Choppies confirms exit from Kenya and Tanzania

In an announcement that will surprise nobody, Choppies has confirmed it will exit Kenya, one of its key expansion markets. It has reportedly laid off 200 workers in anticipation of selling its 12 remaining stores. Choppies will also exit Tanzania, where it has two stores. But: comments from suspended CEO Ram Ottapathu suggest the issue may be less clear cut.

In an extraordinary general meeting (EGM) on Wednesday last week with its shareholders, Choppies has disclosed that it has listed its Kenyan assets for sale and classified its 12 remaining stores as distressed. Two stores in Kenya have already been closed. Export Trading Group, which controls a 25% stake in Choppies Kenya, entered into a deal with the Association of Kenya Suppliers that will see the retailer settle a $5.7m debt owed to suppliers to enable it to restock its stores.

The troubled Botswana retailer will also exit Tanzania and Zambia. It has previously announced plans to sell its assets in South Africa. The Mozambican stores have also been identified as distressed.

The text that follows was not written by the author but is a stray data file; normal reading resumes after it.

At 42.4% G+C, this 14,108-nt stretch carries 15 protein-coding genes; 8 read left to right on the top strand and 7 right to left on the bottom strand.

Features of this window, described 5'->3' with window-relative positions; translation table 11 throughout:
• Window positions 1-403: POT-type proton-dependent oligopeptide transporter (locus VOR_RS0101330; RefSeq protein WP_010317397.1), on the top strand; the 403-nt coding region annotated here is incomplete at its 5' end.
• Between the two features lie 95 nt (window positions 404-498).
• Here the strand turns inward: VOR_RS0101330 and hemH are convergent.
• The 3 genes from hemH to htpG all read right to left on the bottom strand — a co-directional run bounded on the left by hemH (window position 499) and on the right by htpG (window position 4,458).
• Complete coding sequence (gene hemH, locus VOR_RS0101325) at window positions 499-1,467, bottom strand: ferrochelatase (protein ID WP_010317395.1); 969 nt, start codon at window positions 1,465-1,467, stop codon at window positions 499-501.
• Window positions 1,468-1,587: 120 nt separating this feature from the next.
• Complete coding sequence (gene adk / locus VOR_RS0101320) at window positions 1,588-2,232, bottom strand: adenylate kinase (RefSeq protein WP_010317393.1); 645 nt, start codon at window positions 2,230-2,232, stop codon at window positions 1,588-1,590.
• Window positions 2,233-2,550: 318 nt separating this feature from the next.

Note: in comments made before the EGM to Botswana media, Ottapathu has been extremely bullish and seemed to suggest that the path forward is growth, not disposal.

“Choppies needs to address the issues in North West province in SA and put in some working capital there and in Kenya.”

Suspended Choppies CEO Ram Ottapathu and close ally, Choppies founder and acting CEO Farouk Ismail, hold around a 35% stake in Choppies. At the EGM shareholders narrowly voted to oust almost all of the former board members, who opposed Ottapathu by a margin 52.05% to 47.95% of shareholders. In theory this paves the way for a contentious return of Ottapathu. A forensic investigation ordered by the old board laid the blame for Choppies’ financial problems nearly totally on Ottapathu.

CFO Heinrich Stander, appointed in December 2018, has now been voted off the board but is still CFO. Former Botswanan president and board Chair Festus Mogae has also left the board. New auditors PWC have resigned.

Ottapathu still faces a disciplinary hearing around his authorisation of certain deals but with a board leaning in his favour this looks more like a formality over and above the objections of many disgruntled investors. Ottapathu faces questions around how Choppies accounted for bulk sales and inventory at its stores in SA and Zimbabwe, and why Ottapathu bought a personal 50% stake in Choppies competitor, Fours Group.

Choppies has still not released its annual results for the year ended June 2018 and has been suspended from stock exchanges in Botswana and South Africa. The 2018 results will not ready until at least early November 2019.